The double breasted blazer is rather like sartorial marmite – you either love it or hate it. There’s certainly been a concerted effort to reinterpret this style for modern tastes, and retailers from high-street to high-end are full of them. Appearing a touch more formal than the single breasted, the overlapped, double-button front creates a structured silhouette that broadens the shoulders, offering a more masculine shape. It’s ideally suited to gents with taller, more slender frames – avoid it if you’re shorter and stockier as it broadens the chest and will make you appear squatter.
Where to wear it: In the city for work or play – it can transition nicely from the boardroom to after-hours dinner, and will make a sharp impression on a date. Try it with a lightweight cashmere roll-neck and printed silk pocket square for an elegant retro-inspired look.
FINDING THE RIGHT FIT
Fit illustrations from Artofmanliness.
Finding the right fit for a blazer can be a bit of minefield, but following our simple guide below will hopefully find you one that fits like a glove.
The ideal sleeve length should finish just on your wrist bone and show about 2cm of your shirt cuff. It shouldn’t be approaching your knuckles, nor should it be so short that it shows your entire shirt cuff.
The hem of the blazer should finish at your knuckles. It shouldn’t extend beyond this and shouldn’t finish above the wrist (unless specifically a cropped blazer).
The Front Fastening
When fastened, the jacket should sit comfortably showing the loose outline of your waist. The material should not be ruching or pulling (too small), not should there be so much excess fabric that your body shape is lost (too large).
Whether you’re wearing a two-button or three-button blazer, always leave the last button unfastened.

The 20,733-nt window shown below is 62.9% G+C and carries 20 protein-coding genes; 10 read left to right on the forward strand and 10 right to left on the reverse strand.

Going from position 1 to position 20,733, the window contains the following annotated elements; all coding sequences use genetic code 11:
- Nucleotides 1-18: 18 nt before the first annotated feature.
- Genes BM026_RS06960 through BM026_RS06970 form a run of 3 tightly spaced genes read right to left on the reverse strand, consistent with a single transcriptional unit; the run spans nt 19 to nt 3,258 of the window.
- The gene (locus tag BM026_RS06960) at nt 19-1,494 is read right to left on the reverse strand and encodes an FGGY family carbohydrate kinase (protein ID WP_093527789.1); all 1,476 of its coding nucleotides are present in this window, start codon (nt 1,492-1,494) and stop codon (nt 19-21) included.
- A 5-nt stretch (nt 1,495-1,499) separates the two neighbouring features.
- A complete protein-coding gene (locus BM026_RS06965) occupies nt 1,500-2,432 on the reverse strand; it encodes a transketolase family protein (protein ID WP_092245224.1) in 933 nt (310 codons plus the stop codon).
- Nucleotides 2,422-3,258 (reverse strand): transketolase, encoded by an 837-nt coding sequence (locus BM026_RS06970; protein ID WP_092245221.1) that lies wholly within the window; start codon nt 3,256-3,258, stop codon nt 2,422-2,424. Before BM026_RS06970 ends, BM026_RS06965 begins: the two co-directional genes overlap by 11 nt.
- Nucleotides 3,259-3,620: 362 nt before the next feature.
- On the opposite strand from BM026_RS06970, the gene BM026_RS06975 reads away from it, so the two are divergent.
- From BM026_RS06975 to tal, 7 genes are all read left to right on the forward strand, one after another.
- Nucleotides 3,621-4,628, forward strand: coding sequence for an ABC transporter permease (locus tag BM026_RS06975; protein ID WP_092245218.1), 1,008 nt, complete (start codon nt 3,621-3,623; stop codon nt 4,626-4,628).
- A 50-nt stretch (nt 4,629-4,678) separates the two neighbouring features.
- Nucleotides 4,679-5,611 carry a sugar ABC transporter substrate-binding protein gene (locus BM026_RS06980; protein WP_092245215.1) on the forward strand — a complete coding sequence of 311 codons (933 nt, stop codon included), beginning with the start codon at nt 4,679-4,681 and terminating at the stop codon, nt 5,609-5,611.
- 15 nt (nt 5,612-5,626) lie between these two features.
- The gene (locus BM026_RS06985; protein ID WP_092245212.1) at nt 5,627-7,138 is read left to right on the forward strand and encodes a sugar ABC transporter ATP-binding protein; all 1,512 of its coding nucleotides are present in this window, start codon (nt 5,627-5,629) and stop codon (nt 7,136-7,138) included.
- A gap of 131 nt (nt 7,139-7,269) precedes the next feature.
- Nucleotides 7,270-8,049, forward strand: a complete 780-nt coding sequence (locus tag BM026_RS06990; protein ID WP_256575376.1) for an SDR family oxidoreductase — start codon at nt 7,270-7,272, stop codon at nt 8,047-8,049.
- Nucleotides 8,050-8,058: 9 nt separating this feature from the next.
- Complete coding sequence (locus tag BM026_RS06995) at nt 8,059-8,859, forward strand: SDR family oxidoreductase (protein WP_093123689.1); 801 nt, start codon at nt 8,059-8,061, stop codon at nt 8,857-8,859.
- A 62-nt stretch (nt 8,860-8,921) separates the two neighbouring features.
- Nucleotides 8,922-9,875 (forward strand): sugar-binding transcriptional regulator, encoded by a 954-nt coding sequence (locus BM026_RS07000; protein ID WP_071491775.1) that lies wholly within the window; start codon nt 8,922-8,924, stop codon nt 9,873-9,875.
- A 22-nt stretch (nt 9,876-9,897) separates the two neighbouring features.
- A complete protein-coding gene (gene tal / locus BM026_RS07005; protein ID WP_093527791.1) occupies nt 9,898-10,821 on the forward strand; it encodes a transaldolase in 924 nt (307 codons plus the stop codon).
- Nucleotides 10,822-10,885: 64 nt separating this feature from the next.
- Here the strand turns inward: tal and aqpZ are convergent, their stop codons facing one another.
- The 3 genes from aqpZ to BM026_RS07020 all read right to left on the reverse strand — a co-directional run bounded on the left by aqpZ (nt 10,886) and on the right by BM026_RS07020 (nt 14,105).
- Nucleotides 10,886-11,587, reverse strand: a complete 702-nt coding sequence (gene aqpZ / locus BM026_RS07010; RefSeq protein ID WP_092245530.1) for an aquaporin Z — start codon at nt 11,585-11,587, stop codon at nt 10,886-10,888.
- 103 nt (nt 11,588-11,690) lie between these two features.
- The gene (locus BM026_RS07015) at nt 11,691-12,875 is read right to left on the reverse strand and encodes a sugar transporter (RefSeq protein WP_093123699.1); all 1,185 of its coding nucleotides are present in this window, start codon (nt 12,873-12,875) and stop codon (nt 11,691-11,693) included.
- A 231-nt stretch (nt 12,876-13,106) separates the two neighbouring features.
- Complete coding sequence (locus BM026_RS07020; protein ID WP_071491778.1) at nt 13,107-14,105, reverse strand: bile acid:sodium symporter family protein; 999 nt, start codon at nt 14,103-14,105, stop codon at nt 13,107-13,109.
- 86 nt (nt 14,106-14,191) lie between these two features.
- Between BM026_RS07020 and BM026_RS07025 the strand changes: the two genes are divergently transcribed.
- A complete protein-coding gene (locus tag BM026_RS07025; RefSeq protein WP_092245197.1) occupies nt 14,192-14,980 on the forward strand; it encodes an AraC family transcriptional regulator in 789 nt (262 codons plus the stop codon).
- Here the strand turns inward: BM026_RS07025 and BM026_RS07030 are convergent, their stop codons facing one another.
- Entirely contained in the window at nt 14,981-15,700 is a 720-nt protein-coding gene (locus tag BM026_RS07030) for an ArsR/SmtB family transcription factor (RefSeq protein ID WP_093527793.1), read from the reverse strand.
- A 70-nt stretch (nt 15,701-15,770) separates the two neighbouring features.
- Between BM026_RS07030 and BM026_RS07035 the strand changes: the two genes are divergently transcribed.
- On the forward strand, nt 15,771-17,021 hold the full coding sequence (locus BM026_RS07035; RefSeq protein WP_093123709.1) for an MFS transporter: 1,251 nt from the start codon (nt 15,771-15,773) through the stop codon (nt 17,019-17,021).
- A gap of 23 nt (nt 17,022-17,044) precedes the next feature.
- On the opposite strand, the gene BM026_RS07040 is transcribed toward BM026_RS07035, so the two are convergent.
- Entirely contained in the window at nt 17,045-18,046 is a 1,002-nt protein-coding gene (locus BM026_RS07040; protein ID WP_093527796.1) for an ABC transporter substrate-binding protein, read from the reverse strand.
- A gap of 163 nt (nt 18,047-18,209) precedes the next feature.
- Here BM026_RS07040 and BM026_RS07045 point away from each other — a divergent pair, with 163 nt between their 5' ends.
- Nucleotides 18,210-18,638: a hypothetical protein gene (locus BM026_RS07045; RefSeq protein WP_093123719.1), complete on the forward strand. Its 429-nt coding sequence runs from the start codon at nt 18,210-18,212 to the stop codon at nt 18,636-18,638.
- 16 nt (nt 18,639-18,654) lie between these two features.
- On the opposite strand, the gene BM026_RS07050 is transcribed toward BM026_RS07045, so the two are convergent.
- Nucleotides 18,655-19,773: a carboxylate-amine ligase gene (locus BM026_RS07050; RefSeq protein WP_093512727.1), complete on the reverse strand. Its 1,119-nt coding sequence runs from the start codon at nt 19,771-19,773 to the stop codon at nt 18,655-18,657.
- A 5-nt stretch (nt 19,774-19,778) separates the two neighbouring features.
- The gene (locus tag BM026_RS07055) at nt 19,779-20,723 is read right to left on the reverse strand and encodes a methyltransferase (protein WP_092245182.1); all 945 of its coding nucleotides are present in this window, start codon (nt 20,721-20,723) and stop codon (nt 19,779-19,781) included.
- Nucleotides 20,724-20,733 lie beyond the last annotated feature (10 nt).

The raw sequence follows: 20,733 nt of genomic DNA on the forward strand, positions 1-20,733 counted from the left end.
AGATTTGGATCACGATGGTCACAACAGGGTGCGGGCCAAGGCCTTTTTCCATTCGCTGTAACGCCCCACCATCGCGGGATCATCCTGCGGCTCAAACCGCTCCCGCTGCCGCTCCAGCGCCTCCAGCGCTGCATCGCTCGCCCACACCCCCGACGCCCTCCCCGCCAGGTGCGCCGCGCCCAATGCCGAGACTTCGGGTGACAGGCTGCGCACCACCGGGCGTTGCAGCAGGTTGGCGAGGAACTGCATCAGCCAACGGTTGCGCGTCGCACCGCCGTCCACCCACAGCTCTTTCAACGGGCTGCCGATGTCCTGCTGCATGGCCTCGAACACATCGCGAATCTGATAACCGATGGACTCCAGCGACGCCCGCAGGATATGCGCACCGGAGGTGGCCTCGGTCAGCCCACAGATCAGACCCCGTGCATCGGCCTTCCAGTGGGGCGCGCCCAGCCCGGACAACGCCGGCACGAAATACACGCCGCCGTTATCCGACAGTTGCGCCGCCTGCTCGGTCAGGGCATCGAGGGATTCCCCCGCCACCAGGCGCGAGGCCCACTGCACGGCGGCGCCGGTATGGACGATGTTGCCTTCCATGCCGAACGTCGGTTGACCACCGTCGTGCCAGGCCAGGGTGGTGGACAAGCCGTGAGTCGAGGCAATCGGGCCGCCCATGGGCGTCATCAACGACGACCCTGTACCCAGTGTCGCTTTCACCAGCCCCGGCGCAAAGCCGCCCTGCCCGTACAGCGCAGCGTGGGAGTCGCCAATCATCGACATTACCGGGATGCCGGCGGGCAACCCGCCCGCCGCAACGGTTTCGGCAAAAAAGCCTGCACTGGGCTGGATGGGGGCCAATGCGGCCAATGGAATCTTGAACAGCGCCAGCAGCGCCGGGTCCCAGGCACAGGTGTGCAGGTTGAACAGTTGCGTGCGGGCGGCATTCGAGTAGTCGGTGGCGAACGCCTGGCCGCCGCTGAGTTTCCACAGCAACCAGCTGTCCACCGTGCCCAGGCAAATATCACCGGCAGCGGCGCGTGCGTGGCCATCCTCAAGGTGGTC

The shoulder seam of the blazer should sit naturally on the end of your shoulder. If it’s too small, the jacket will pinch and ruche around the shoulders, too large and the seam will be drooping over the edge of your shoulder.
ESSENTIAL HINTS & TIPS
Buying your blazer
- Avoid synthetic fibres – they don’t breathe like natural cloths and ultimately won’t last as long
- Don’t buy into trends if they don’t suit you. You may be reading about the virtues of the double-breasted blazer everywhere, but if you have a shorter, stockier frame, it’s only going to make the situation worse
- Wear what you’re comfortable with – everyone has their own taste in apparel, and rules are there to be broken, so if you feel like wearing a tweed jacket to the office, go for it, but keep the rest of your ensemble smart and city-appropriate
- Don’t just buy the first thing you see – do you research into brands to find the perfect fit. Many brands have a signature cut which will suit certain individuals, and once you’ve found yours, you can return to the brands each season knowing what to expect
How to Care for your blazer
- Give your blazers a rest – don’t wear the same blazer day after day. Instead, invest in several and rotate them. Hang your blazer up after a day’s wear and let it air before putting it back in your wardrobe
- Get rid of those flimsy wire hangers you have left over from your last dry-cleaning trip and invest in some broad-shouldered wood hangers for your blazers. These will help maintain the shape of your blazer
- Don’t dry clean too often. The dry cleaning process uses chemicals which gradually break down material fibres with each treatment. We recommend dry cleaning no more than twice a year for each garment to prolong its lifespan.
Words by Shane Kurup